My belief is that showing up and like I’ve got I’m taking these actions and I’m putting this out there and I’m doing this work and when an opportunity comes to me, even if it feels bigger than I’m capable of, I brought it in, so I’m a match to it. So, when I was asked to score a film, I didn’t think I was able to, but I still said yes and figured it out. Because I had 10 minutes up, 10 minutes of panic, screaming and jumping around with excitement, then No, no, no, I can’t do this and then thinking, Okay, grab a hold of yourself right now. What if I could? What choices would I make? If I’m gonna say yes then I’m gonna do this. What would I need to bring in to help support me and that put me on a different trajectory. So, I suppose, especially within churches, that’s what I really want to be able to do for other people – to help them know, not just believe but like to go I could do this too. The world really needs good people with massive creativity to bring goodness.

Jason: A lot of times people think they have to do everything themselves. And I think there’s this fine balance of people saying well, I don’t want to do any of that. And then being too scared to try. Got to become a little bit of a jack of all trades and understand that even if you’re never going to be filming behind the camera, understanding what’s going through that producer or the director or whoever’s the actor even, what’s going through the set is you’re trying to support that person. As a musician, looking through their eyes can make a huge impact.

And then also, you got asked to this score, just below step back. So, I can’t do this. I don’t know how to do this, but I can find somebody who can do that and find somebody who can teach me how to do this thing and this thing and being willing to admit that you don’t know everything goes a long, long way.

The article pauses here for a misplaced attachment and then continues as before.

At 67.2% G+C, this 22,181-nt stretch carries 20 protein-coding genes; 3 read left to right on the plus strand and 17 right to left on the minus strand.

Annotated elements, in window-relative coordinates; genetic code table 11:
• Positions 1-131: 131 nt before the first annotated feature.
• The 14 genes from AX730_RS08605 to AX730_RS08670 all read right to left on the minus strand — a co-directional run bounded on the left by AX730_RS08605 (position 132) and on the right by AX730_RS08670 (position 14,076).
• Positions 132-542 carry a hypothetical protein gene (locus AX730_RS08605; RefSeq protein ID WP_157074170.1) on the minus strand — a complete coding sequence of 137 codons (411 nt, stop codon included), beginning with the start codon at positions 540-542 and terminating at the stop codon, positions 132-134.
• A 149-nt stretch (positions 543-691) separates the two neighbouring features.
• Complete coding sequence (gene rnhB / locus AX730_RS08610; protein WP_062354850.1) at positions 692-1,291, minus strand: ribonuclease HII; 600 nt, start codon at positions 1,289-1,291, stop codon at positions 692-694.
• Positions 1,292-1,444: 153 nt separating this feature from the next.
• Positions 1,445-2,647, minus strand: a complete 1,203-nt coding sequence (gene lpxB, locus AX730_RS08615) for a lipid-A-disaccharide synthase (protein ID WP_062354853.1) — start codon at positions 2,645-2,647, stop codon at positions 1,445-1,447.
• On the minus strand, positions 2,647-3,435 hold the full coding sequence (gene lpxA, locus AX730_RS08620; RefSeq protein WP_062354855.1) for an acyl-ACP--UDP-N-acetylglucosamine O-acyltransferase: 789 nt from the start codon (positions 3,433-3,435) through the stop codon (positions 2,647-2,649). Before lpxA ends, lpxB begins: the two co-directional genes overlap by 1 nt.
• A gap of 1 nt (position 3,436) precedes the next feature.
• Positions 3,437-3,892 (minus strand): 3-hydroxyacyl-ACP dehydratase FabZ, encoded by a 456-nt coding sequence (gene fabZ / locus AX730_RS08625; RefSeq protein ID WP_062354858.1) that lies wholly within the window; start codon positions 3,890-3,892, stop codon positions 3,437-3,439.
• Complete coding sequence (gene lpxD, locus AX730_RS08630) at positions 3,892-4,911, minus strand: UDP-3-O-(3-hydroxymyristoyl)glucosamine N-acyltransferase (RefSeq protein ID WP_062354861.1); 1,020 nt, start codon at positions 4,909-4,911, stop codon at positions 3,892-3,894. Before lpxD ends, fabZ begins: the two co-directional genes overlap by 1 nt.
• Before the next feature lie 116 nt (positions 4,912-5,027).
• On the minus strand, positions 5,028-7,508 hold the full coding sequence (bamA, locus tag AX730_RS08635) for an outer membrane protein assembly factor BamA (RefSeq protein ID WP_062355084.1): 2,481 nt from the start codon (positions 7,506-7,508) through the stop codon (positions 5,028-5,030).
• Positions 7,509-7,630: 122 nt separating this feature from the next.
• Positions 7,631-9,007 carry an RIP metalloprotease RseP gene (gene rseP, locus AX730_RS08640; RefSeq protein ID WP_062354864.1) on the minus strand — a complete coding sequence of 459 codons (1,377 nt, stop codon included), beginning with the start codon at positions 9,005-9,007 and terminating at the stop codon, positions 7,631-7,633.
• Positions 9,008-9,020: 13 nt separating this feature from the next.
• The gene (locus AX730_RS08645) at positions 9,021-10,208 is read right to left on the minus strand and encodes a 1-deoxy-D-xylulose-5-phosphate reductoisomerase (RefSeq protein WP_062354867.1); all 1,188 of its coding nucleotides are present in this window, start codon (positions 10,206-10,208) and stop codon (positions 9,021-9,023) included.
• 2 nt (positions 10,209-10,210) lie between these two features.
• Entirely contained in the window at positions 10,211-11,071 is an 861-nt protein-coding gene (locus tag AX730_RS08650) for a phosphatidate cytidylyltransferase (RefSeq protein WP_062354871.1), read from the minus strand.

But not being so afraid. And I do see some people that are always sometimes too afraid to even try.

It’s interesting to see what you can actually accomplish if you’re willing to step back and say I can do this. A lot of things in the business world. A lot of the courses, if you’ve been through trainings, they’ll tell you the fluffy hey, let’s hold hands and we believe we need to believe and then we can do this and I used to drive me a little bit crazy sometimes when you go into a course and just like give me the means to teach me the thing, but telling me to believe in myself. I think, as I look back on many of the successes I’ve had, the most important part wasn’t necessarily knowing how to be the one or two little things that they taught, it was instilling in yourself that I believed that I could so that when I had a block or challenge, I was like okay, I got this. I believe I can power through this. And then the little tools that you’ve maybe learned in the courses or the score or whatever it was, it could be put into place, but I just think it might lack that belief in yourself, you never even step up.

Aoife: And the thing is as well, just because you decide to go for something, doesn’t mean it stops being scary. I don’t remember saying this, but my friend said to me the other day, that I said to her a few weeks ago there’s so much crying in scoring because there was a week where I was finding it really hard. And I don’t remember that sometimes you say that was kind of a remote milestone so obviously, I got past it. But she had said that to me and the thing is, it’s gonna feel uncomfortable. Sometimes we think those kinds of jittery feelings are a little bit of nerves and stomach, we can call that anxiety or fear and want to run from it or is it kind of lean into it and go, Whoa, I’m feeling a lot right now.

Just keep going. Just keep going and also find the fun and it’s such a privilege that we get to be the people who are musical I mean, what a bloody plus thing.